Thursday, July 19, 2012

Few Pay More in Health Care Law?

That's the claim by USA Today. The opening paragraph is very revealing of an all-too-common attitude amongst journalists. Authors Kelley Kennedy and Richard Wolf write
Though the law is projected to raise more than $800 billion in taxes, fees and penalties over a decade, 40% comes from about 3.5 million households with adjusted gross incomes above $200,000. Employers, insurers and health care providers are slated to fork over much of the rest.
It is as if 3.5 million households and the multitude of entrepreneurs who will be affected do not count. This smacks of a callous disregard for one's neighbor at best or crass class warfare at worst.

The authors do cite Orin Hatch as pointing out that the specific taxes will directly impinge on 10% of those below the poverty level and quote Dave Kamp stating that 12 of the 21 taxes in ObamaCare will hit the middle class.

Here are some things, however, to consider when pondering this article:

Since when is a person less then human if they receive income of more than $200,000 a year? If a person has reaped such an income through providing a productive service in voluntary exchange, why is it okay to take their money and give it to someone else, just because they have a relatively high income? Are they not our neighbor? Are we not called to love them as ourselves as well? Are we not called to do unto them as we would have them do unto us? If so, are we then masochists? Do we secretly wish that they would take some of our income from us and give it to their friends?

Additionally, the new health care law is going negatively affect a lot more people and make them pay a lot more than people understand. In recent testimony before the U.S. House Committee on Oversight and Government Reform, John C. Goldman, Research Fellow at the Independent Institute and President and Kellye Wright Fellow in Health Care at the National Center for Policy Analysis explained that
The Patient Protection and Affordable Care Act (ACA) will radically transform the U.S. health care system. Arguably the most radical piece of legislation ever passed by Congress, the law will affect everyone with private insurance, every senior on Medicare, everyone on Medicaid. The bill will create 159 new regulatory agencies. Its first 10-year cost is close to $1 trillion. It is intentionally designed to fundamentally alter the way medicine is practiced in this country.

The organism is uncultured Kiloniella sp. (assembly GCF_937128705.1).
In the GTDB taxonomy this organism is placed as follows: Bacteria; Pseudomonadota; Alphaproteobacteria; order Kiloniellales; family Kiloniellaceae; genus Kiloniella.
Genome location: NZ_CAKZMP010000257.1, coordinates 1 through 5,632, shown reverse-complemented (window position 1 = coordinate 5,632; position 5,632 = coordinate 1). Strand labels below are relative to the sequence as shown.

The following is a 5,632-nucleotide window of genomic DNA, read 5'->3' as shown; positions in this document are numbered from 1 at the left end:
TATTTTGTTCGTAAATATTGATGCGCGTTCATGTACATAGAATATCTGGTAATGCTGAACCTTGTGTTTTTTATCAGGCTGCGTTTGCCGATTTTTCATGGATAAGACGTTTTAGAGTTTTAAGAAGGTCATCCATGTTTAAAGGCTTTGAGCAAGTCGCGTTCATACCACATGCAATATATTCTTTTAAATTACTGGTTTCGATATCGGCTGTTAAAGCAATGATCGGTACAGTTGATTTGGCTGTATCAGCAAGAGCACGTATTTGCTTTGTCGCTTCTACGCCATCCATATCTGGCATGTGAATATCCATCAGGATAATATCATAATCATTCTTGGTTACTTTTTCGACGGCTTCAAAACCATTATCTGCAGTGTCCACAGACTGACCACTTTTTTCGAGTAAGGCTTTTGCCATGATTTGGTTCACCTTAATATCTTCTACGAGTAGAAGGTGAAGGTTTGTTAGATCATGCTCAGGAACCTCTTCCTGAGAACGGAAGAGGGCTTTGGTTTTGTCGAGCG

Indeed, even Hatch and Kamp demonstrate a lack of understanding of economics. They miss is the full economic impact of such legislation.

All increases in taxes and regulation, no matter who they directly impinge upon, result in capital consumption by reducing the ability and incentive for the taxpayers to save and invest. Lower savings and investment puts us on a trajectory to capital consumption. With less capital per person, we are less productive, so real wages will decrease generally and our citizens will be relatively impoverished. All of us will pay higher prices for fewer goods. The truth is that, in terms of social wealth, all will pay more in the brave new health care world.

1 comment:

  1. People all over the world have great healthcare yet live in countries with socialized systems. They seem to do just fine without paying anything like as much for the everyone gets covered. By demonising the alternatives fear keeps you paying more.